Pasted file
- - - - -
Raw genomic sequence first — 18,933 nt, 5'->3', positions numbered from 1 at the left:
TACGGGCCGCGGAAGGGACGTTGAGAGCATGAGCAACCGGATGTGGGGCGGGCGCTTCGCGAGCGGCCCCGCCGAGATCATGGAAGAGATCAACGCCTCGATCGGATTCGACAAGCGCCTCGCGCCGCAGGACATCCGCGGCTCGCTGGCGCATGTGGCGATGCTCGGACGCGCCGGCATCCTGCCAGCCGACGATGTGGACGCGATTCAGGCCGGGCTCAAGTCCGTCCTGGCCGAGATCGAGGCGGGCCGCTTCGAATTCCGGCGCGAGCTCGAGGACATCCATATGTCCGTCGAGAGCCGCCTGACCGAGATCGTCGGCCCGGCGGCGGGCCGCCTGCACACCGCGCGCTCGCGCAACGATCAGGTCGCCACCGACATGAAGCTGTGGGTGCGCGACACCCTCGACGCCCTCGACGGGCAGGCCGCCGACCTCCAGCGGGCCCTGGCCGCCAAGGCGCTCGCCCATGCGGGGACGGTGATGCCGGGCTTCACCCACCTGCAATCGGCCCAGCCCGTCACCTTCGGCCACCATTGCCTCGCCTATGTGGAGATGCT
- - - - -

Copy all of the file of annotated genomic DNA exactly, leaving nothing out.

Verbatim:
Raw genomic sequence first — 18,933 nt, 5'->3', positions numbered from 1 at the left:
TACGGGCCGCGGAAGGGACGTTGAGAGCATGAGCAACCGGATGTGGGGCGGGCGCTTCGCGAGCGGCCCCGCCGAGATCATGGAAGAGATCAACGCCTCGATCGGATTCGACAAGCGCCTCGCGCCGCAGGACATCCGCGGCTCGCTGGCGCATGTGGCGATGCTCGGACGCGCCGGCATCCTGCCAGCCGACGATGTGGACGCGATTCAGGCCGGGCTCAAGTCCGTCCTGGCCGAGATCGAGGCGGGCCGCTTCGAATTCCGGCGCGAGCTCGAGGACATCCATATGTCCGTCGAGAGCCGCCTGACCGAGATCGTCGGCCCGGCGGCGGGCCGCCTGCACACCGCGCGCTCGCGCAACGATCAGGTCGCCACCGACATGAAGCTGTGGGTGCGCGACACCCTCGACGCCCTCGACGGGCAGGCCGCCGACCTCCAGCGGGCCCTGGCCGCCAAGGCGCTCGCCCATGCGGGGACGGTGATGCCGGGCTTCACCCACCTGCAATCGGCCCAGCCCGTCACCTTCGGCCACCATTGCCTCGCCTATGTGGAGATGCT